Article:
Three progressives take on Tanya Woo in Seattle City Council race

Tariq Yusuf, Alexis Mercedes Rinck and Saunatina Sanchez have all entered the race for Seattle’s 2024 special election.

headshots of a man and three women who are candidates for city council

From left: Tariq Yusuf, Alexis Mercedes Rinck, Saunatina Sanchez and Tanya Woo are running for the at-large Seattle City Council seat formerly held by Teresa Mosqueda. Woo was appointed to the seat in January. (Courtesy of the candidates)

If it feels to you like there’s an overabundance of Seattle City Council elections, it’s not your imagination. This fall, Seattleites will vote in a special election to decide who will fill the citywide Position 8 seat through the end of former Seattle City Councilmember Teresa Mosqueda’s term on Dec. 31, 2025.

Friday, May 10, was the filing deadline for the race, and four candidates are running.

Chinatown-International District activist and business owner Tanya Woo was appointed by the Council in January to temporarily fill Position 8 and is running to stay in the seat.

Woo will face three candidates in August’s primary — Alexis Mercedes Rinck, Saunatina Sanchez and Tariq Yusuf — who are positioning themselves as progressive alternatives to the new Council majority’s more moderate business-friendly, pro-police politics.

Rinck is an assistant director at the University of Washington working on state budget and policy issues for the school. Prior to that she held engagement and policy analyst positions at the King County Regional Homelessness Authority and the Sound Cities Association.

She is running on a promise to seek progressive revenue rather than spending cuts to address the city’s looming budget shortfall; expand the affordable-housing supply and help keep low-income renters from falling into homelessness; and tackle the root causes of violence and crime.

Sanchez is a community organizer who’s worked and volunteered with a swath of local progressive organizations, including the Transit Riders Union, Disability Rights Washington, Seattle Renter Organizing Council and the League of Women Voters. She grew up in south Seattle’s New Holly and has relied on biking and public transit to get around her entire life.

She supports social housing, wanting to emulate New York’s right to shelter for homeless residents and reform zoning laws to build more housing. Sanchez also supports expanding transit, tackling the root causes of crime, and stronger worker rights. When it comes to the deficit, she wants to comb through existing city spending before raising new progressive revenue.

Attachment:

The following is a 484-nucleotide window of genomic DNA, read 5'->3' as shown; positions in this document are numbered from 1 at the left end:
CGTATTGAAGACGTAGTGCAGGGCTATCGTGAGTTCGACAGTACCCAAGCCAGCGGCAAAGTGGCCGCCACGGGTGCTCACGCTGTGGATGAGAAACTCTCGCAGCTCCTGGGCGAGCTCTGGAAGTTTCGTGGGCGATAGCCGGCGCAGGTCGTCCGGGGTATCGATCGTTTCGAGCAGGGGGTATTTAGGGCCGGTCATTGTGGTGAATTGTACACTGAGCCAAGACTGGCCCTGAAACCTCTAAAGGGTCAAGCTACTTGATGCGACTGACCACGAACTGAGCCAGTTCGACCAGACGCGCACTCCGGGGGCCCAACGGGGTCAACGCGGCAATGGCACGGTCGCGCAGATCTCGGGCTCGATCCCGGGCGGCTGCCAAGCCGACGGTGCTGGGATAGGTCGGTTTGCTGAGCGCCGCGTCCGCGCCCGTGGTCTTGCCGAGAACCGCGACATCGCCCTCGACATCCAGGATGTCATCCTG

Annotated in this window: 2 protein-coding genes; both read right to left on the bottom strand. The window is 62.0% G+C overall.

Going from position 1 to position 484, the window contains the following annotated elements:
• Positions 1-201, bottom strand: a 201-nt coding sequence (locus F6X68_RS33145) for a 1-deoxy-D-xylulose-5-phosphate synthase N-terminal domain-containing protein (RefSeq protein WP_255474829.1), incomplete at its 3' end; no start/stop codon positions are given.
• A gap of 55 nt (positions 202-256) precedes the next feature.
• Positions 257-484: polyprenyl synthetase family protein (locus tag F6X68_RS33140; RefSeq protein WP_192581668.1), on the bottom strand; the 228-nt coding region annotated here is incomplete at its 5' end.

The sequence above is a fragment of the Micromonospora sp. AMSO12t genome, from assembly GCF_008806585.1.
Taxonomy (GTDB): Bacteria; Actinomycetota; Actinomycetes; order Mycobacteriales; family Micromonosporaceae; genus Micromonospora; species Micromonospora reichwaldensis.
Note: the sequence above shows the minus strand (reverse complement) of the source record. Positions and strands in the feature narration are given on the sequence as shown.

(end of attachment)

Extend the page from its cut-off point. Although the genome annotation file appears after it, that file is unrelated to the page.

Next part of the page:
Yusuf is a lifelong Seattleite who also grew up in New Holly and says he benefited tremendously from social services and safety net programs to get him to where he is today. He has spent the past decade working on data privacy for tech companies.

He is running on a platform to build more affordable housing, redirect money for homeless encampment sweeps to social services, limit taxes on small and medium businesses, bolster transit and expand police alternatives.

Woo ran for south Seattle’s District 2 City Council position in 2023, losing to incumbent Tammy Morales. During the pandemic, Woo helped found the Chinatown-International District Community Watch to conduct safety patrols and hand out basic supplies to people experiencing homelessness. Woo and her family also co-own the historic Louisa Hotel, which was redeveloped into low- and middle-income affordable housing after a 2013 fire.

Last year, Woo campaigned on promises to focus on police hiring while also supporting police alternatives, expand homeless shelter options, support small businesses and look for ways to cut spending in the city budget before raising taxes, among other issues. She gained the support of big business, who spent more than $70,000 on her behalf and more than $100,000 against Morales.

Following Mosqueda’s departure to the King County Council in January, the Seattle City Council appointed Woo to the citywide seat, with the understanding she would have to run this fall to keep that seat for one more year, if she wanted it. 

With the filing deadline passed, campaign season will kick into high gear. The primary is Aug. 6, when Seattle voters will choose the top two candidates to advance to the general. Whoever wins in November will have to run again in 2025 if they want to keep the seat for the next four-year term. 

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